• Recognition from G.I. Jobs magazine each of the last four years as a Military Friendly School. In 2010, EKU unveiled Operation Veteran Success, a series of initiatives designed to make the university even more veteran-helpful. Also, Eastern is one of only 14 universities nationwide to participate in the Pat Tillman Military Scholars Program.
  • Recognition from the Carnegie Foundation for its engagement with the community and region. Only approximately 230 colleges and universities were honored.
  • Among 10 large four-year colleges and universities nationwide, and the only large institution in Kentucky, to make the Honor Roll in the Chronicle of Higher Education’s 2011 Great Colleges to Work For program. Among four-year colleges and universities with enrollment of at least 10,000, EKU earned recognition in 11 of 12 possible categories, the most of any large four-year institution. The categories are: Professional/Career Development Programs, Teaching Environment, Tenure Clarity and Process, Facilities/Workspace/Security, Work/Life Balance, Compensation/Benefits, Job Satisfaction, Respect/Appreciation, Collaborative Governance, Confidence in Senior Leadership and Supervisor or Department Chair Relationship. (The previous year, EKU earned Honor Roll distinction with recognition in five categories.) [1]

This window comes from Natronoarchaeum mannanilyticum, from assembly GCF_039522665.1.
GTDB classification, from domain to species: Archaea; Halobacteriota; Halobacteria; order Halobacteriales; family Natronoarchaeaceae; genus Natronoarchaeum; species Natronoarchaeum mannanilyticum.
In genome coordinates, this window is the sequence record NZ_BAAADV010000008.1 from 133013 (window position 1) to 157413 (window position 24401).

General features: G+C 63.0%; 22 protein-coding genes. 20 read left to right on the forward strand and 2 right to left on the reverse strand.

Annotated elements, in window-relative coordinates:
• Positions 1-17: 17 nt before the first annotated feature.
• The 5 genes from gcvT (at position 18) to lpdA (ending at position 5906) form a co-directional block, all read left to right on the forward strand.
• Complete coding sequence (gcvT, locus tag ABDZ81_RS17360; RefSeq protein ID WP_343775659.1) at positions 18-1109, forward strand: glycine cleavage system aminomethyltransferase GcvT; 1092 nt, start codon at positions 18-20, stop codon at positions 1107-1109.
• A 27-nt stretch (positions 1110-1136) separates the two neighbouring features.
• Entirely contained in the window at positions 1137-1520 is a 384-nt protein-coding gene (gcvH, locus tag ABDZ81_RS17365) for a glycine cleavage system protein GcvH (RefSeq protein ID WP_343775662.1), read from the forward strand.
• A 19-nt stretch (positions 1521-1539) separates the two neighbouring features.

Additionally, the Master's Degree program in Occupational Therapy was ranked 24th in the country in the magazine’s recently published “America’s Best Graduate Schools 2009” edition.[2]

Enrollment Statistics[edit]

Enrollment map for EKU, Fall 2010
Top counties for enrollment, Fall 2010 [9]
EKU's service region includes parts of Eastern and South Central Kentucky
Student Body Profile[10]
  • Average Freshman ACT Score: 21.1
  • Percent women: 58%
  • Percent men: 42%
  • Percent White non Hispanic: 77%
  • Percent Black: 6%
  • Percent Asian or Pacific Islander: 1%
  • Percent Hispanic: 2%
  • Percent of other or multi races: 5%
Enrollment by campus, Fall 2010
  • Total enrollment for all campuses: 16,567